Analysts track Macau’s slow and steady casino recovery
More people are visiting Macau but they aren’t spending as much in the city’s casinos, according to the latest note from Bernstein Research.
Asia Gaming Brief reports that the average daily revenue from April 19 to 25 was lower than the previous week, as the mass market continues to outperform VIP segments.
In terms of year-on-year comparisons, gross gaming revenue for the week was down 64 per cent from pre-pandemic levels in 2019.
However, revenue was up nine per cent from March, 2021.
The flat gross gaming revenue numbers come despite a 24 per cent increase in visitation in the second half of April.
“The coming May 1 holiday period will be an important test for Macau visitation and GGR as expectations for visitation are reasonably high,” the firm noted.
“The key question will be average spend as the high rollers may stay away from Macau during the holiday period.”
China has extended the May 1 holding this year to include the first five days of the month and both tourism officials and operators have expressed confidence of a significant uptick in activity during this period.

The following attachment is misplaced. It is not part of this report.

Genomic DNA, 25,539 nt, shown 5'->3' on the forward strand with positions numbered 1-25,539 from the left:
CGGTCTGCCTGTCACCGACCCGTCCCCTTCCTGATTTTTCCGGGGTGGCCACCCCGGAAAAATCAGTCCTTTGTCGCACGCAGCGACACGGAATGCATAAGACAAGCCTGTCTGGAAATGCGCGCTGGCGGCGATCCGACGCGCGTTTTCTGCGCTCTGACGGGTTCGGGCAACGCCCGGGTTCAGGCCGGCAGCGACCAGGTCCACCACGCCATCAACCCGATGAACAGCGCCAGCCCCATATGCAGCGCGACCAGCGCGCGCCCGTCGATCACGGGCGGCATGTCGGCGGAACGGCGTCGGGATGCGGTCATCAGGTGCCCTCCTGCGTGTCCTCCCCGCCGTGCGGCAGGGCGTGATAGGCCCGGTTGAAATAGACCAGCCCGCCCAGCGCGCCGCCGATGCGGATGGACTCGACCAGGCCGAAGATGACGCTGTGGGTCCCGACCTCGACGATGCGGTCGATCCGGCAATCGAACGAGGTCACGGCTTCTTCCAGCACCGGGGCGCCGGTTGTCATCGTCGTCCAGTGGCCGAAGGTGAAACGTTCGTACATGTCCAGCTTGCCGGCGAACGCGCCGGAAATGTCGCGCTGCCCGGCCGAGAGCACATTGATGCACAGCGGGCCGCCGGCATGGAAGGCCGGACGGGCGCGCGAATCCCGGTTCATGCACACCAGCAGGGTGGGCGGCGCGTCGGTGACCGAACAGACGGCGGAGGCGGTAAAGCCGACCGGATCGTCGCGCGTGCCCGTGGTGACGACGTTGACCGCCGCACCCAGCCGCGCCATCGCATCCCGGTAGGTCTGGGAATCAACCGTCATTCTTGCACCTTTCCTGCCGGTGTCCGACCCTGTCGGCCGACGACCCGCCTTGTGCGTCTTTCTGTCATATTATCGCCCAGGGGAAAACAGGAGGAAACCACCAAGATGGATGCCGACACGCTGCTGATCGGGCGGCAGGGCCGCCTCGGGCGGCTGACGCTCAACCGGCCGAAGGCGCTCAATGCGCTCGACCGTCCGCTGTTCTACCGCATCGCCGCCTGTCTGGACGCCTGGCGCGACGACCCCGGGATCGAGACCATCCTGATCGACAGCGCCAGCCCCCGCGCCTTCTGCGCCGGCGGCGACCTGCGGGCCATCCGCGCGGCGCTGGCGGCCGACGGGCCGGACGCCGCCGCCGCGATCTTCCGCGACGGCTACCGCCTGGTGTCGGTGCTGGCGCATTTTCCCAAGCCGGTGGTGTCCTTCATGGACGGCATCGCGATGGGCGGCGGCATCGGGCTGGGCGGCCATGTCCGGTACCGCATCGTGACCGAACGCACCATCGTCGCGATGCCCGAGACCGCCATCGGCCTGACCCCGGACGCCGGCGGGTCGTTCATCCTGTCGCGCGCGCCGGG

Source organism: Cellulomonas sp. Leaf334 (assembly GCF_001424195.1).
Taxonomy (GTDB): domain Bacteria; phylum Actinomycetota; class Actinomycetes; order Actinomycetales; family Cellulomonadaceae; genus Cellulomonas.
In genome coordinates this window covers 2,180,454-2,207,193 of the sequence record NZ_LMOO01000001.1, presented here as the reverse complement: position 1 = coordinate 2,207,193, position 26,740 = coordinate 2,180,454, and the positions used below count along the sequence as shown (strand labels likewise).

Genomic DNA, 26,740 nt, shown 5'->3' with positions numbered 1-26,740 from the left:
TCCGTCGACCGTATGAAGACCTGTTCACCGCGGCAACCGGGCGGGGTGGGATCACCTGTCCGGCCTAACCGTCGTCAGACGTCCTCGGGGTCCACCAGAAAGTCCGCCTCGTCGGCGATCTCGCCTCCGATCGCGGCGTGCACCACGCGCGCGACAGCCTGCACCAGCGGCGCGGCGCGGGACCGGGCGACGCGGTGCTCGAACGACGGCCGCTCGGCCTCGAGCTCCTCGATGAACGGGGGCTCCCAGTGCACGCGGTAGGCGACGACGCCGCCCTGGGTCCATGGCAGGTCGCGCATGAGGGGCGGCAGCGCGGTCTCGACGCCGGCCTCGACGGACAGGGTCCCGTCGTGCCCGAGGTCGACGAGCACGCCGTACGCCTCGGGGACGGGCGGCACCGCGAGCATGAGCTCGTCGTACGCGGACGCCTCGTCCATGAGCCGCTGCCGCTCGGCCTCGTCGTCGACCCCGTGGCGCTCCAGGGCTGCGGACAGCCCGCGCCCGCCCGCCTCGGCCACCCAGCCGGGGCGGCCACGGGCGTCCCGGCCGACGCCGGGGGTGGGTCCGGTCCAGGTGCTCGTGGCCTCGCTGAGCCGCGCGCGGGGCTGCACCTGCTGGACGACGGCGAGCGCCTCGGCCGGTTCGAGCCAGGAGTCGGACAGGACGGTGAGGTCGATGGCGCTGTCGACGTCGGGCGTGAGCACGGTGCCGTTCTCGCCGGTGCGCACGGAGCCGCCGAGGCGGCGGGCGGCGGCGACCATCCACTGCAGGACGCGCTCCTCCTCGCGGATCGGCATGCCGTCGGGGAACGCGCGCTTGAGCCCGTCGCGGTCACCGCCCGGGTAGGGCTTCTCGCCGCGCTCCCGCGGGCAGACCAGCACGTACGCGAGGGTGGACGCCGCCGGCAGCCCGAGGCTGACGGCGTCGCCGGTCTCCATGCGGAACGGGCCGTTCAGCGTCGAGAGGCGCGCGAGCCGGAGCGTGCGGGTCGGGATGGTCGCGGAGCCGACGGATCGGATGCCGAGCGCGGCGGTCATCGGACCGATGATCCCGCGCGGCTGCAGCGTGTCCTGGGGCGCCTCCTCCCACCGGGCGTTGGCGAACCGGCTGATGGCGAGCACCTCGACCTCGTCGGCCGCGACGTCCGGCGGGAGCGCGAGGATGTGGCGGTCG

However, stringent testing requirements to visit Macau remain in place and China has still not resumed issuance of individual visit scheme visas through e-kiosks, which greatly simplifies the process for travellers.
Neither has it resumed group travel visas.
Also still missing from the Macau recovery puzzle is the opening of borders with Hong Kong.
Although the situation has improved in the latter city, Macau has said it won’t allow travel until Hong Kong goes 14 days without a case of local infection.
Hong Kong accounts for about 15 per cent of Macau’s gross gaming revenue.
For April as a whole, Bernstein expects GGR to be down 64 percent from 2019 and up four per cent from March.
The analysts are still confident of a much stronger recovery in Macau gross gaming revenue in the second half of 2021.
Bernstein expects Macau gross gaming revenue to return to about 64 per cent of its pre-pandemic levels this year, with the mass market at about 75 per cent and VIP at less than half of its prior amount.
This is in line with most analysts’ expectations.